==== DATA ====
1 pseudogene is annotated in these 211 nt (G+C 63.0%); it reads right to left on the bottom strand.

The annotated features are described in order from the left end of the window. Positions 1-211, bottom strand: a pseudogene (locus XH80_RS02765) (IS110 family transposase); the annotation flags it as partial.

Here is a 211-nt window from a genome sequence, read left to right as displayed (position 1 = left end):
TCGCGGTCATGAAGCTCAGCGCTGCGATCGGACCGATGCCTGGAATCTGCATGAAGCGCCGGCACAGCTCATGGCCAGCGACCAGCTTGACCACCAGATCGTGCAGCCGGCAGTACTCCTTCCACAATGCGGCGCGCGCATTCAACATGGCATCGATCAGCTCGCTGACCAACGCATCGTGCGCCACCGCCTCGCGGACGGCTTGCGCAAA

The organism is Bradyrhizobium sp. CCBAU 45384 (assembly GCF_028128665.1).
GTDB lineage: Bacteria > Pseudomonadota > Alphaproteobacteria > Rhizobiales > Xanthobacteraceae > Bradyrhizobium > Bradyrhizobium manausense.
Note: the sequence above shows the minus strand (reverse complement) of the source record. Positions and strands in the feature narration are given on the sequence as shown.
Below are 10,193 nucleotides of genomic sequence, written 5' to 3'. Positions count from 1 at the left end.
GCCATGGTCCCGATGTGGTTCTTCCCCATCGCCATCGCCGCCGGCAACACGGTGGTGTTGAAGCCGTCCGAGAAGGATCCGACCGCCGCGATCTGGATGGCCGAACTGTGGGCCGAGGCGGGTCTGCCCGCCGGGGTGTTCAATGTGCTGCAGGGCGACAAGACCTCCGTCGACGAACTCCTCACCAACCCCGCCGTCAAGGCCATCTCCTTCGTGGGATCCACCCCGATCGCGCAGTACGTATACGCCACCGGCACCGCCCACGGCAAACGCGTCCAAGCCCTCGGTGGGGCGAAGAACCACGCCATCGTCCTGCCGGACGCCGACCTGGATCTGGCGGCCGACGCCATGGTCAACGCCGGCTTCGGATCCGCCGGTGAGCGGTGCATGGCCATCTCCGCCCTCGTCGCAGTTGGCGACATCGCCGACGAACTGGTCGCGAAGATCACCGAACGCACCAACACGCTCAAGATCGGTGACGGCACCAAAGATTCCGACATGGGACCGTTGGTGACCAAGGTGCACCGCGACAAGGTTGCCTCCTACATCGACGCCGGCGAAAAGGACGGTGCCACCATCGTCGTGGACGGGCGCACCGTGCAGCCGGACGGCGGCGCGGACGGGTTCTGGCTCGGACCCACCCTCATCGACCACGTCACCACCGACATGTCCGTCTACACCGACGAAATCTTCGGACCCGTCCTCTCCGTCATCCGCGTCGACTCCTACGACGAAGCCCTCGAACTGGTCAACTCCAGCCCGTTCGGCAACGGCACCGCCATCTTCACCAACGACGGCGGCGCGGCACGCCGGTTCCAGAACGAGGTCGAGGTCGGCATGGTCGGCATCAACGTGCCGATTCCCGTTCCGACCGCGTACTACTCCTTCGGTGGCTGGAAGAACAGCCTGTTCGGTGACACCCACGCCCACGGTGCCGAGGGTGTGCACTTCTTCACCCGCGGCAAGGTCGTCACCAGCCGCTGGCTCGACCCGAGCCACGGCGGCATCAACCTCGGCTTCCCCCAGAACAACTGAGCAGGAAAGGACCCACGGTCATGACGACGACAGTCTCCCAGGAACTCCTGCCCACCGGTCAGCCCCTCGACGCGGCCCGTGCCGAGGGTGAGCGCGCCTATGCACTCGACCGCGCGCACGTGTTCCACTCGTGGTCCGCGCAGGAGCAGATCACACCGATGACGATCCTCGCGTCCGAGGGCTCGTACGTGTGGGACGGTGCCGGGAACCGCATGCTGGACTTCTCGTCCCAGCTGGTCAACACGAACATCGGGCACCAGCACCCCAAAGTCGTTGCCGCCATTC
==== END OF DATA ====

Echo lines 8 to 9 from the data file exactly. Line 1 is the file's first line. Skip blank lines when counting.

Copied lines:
Below are 10,193 nucleotides of genomic sequence, written 5' to 3'. Positions count from 1 at the left end.
GCCATGGTCCCGATGTGGTTCTTCCCCATCGCCATCGCCGCCGGCAACACGGTGGTGTTGAAGCCGTCCGAGAAGGATCCGACCGCCGCGATCTGGATGGCCGAACTGTGGGCCGAGGCGGGTCTGCCCGCCGGGGTGTTCAATGTGCTGCAGGGCGACAAGACCTCCGTCGACGAACTCCTCACCAACCCCGCCGTCAAGGCCATCTCCTTCGTGGGATCCACCCCGATCGCGCAGTACGTATACGCCACCGGCACCGCCCACGGCAAACGCGTCCAAGCCCTCGGTGGGGCGAAGAACCACGCCATCGTCCTGCCGGACGCCGACCTGGATCTGGCGGCCGACGCCATGGTCAACGCCGGCTTCGGATCCGCCGGTGAGCGGTGCATGGCCATCTCCGCCCTCGTCGCAGTTGGCGACATCGCCGACGAACTGGTCGCGAAGATCACCGAACGCACCAACACGCTCAAGATCGGTGACGGCACCAAAGATTCCGACATGGGACCGTTGGTGACCAAGGTGCACCGCGACAAGGTTGCCTCCTACATCGACGCCGGCGAAAAGGACGGTGCCACCATCGTCGTGGACGGGCGCACCGTGCAGCCGGACGGCGGCGCGGACGGGTTCTGGCTCGGACCCACCCTCATCGACCACGTCACCACCGACATGTCCGTCTACACCGACGAAATCTTCGGACCCGTCCTCTCCGTCATCCGCGTCGACTCCTACGACGAAGCCCTCGAACTGGTCAACTCCAGCCCGTTCGGCAACGGCACCGCCATCTTCACCAACGACGGCGGCGCGGCACGCCGGTTCCAGAACGAGGTCGAGGTCGGCATGGTCGGCATCAACGTGCCGATTCCCGTTCCGACCGCGTACTACTCCTTCGGTGGCTGGAAGAACAGCCTGTTCGGTGACACCCACGCCCACGGTGCCGAGGGTGTGCACTTCTTCACCCGCGGCAAGGTCGTCACCAGCCGCTGGCTCGACCCGAGCCACGGCGGCATCAACCTCGGCTTCCCCCAGAACAACTGAGCAGGAAAGGACCCACGGTCATGACGACGACAGTCTCCCAGGAACTCCTGCCCACCGGTCAGCCCCTCGACGCGGCCCGTGCCGAGGGTGAGCGCGCCTATGCACTCGACCGCGCGCACGTGTTCCACTCGTGGTCCGCGCAGGAGCAGATCACACCGATGACGATCCTCGCGTCCGAGGGCTCGTACGTGTGGGACGGTGCCGGGAACCGCATGCTGGACTTCTCGTCCCAGCTGGTCAACACGAACATCGGGCACCAGCACCCCAAAGTCGTTGCCGCCATTC